Sylvester Stallone: Writing His Own Ticket

May 1, 1977 | Articles

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Edited by David Castell

In the land of opportunity, everyone loves a success story. And Rocky, voted Best Film in last month’s Oscar ceremony, isn’t just a story of a boxer who punches his way to the top. It’s a tangible tribute to the gift and determination of the writer/actor who fought to get the story on the screen, against odds that even Rocky would have found daunting – thirty year-old Sylvester Stallone.

But the rebel kid from Hell’s Kitchen was determined to succeed. He had been an academic failure (“I wandered through fourteen high schools and five colleges without getting a degree. I was really not meant for school.”), taken and lost a dozen part-time jobs, from zoo attendant to pizza demonstrator, most memorably as a theatre usher with the powerful Walter Reade organization. One evening, Stallone approached a man queuing to see M*A*S*H and offered him a front row seat.

“It’ll cost you ten dollars,” said Stallone.

“It’ll cost you your job,” said Walter Reade.

After which experience, Stallone decided that making movies might be more fun than selling tickets for them.

We first spotted him as the gangster waiting in the wings for the main chance in Roger Corman’s production of Capone. He had a minute role in the Neil Simon comedy The Prisoner of Second Avenue. He was the psychotic Machine Gun Viterbo in Paul Bartel’s black comedy Death Race 2000. Then came a leading role in The Lords of Flatbush, critically acclaimed but doomed to go the rounds as a second failure.

Stallone (“Sly” to his friends) couldn’t see himself as the matinee idol of the ’70s, so he diversified into writing. Having contributed substantially to the script of The Lords of Flatbush, he turned his hand with some success to writing for television. The scripts sold, but Stallone wanted one more crack at movie stardom. “With The Lords of Flatbush under my belt, I found a manager and went to Hollywood. I imagined I’d get offered scripts by the dozen. All I got was a tan.”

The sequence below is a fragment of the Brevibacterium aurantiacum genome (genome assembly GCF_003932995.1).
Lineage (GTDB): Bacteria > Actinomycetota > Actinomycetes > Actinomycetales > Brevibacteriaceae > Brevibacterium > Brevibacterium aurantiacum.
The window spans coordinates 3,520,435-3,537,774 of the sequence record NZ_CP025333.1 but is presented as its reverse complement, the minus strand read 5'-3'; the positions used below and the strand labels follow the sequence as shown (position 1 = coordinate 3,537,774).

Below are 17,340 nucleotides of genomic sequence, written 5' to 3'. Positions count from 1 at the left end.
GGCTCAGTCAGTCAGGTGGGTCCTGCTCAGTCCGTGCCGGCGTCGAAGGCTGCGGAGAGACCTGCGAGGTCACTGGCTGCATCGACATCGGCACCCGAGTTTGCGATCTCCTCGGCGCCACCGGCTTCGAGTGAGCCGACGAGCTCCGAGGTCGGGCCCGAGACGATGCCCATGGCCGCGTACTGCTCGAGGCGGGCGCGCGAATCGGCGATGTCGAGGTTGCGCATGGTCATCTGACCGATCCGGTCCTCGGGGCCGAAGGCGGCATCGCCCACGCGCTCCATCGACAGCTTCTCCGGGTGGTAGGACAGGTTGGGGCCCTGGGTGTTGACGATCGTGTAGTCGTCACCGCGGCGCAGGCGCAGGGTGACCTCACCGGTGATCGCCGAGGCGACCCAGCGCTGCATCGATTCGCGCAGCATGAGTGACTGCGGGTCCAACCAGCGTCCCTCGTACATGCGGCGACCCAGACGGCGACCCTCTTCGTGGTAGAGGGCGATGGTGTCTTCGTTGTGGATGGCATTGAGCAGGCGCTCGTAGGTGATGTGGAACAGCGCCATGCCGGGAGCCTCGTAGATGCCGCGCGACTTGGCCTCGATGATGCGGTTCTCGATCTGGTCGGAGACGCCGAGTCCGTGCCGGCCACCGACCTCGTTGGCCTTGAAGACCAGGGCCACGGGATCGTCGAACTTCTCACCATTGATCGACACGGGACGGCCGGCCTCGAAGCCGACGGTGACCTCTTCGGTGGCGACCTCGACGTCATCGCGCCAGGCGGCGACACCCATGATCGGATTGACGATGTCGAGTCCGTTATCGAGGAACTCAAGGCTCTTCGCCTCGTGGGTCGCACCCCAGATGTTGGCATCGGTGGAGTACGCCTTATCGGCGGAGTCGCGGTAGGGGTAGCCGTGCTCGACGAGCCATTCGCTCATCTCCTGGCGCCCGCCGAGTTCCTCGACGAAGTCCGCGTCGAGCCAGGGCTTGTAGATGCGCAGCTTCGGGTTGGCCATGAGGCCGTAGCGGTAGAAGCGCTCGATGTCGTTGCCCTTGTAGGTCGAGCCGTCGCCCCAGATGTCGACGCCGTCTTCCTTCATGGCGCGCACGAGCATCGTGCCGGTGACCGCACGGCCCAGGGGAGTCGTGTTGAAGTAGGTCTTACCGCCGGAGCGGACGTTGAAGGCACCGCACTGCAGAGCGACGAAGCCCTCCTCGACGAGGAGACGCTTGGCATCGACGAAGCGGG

Deciding to write himself the star part that nobody else was itching to offer him, Stallone sat down and produced Rocky in three days and three nights. Immediately the offers poured in. Robert Chartoff and Irwin Winkler were the producers with the fiercest determination to see the script filmed. But they were horrified at the idea of their writer taking the title role. They suggested James Caan. Stallone suggested himself. They suggested Burt Reynolds. Stallone suggested himself.

They offered Stallone a quarter of a million dollars to go away and leave the casting to them. He offered to do the part for nothing.

“As far as I was concerned, this was the only shot I’d get. There was no way that it could turn out badly, I had to be good,” he says. Eventually the producers and director John G. Avildsen relented under Stallone’s steamrolling. The actor shed the excess weight he had put on for The Lords of Flatbush, screened every boxing movie ever made, started working out in a gym and watched videotapes of fighters like Rocky Marciano. “I had to teach myself to be a flat-footed steam engine who took ten punches to give one.”

As a reward for his determination, Stallone won two Oscar nominations – as best actor and best scriptwriter. Although he won in neither category, he had the pleasure of seeing Rocky punch its way through, not only to being a box-office champion, but also to being the Academy’s choice as Best Film.


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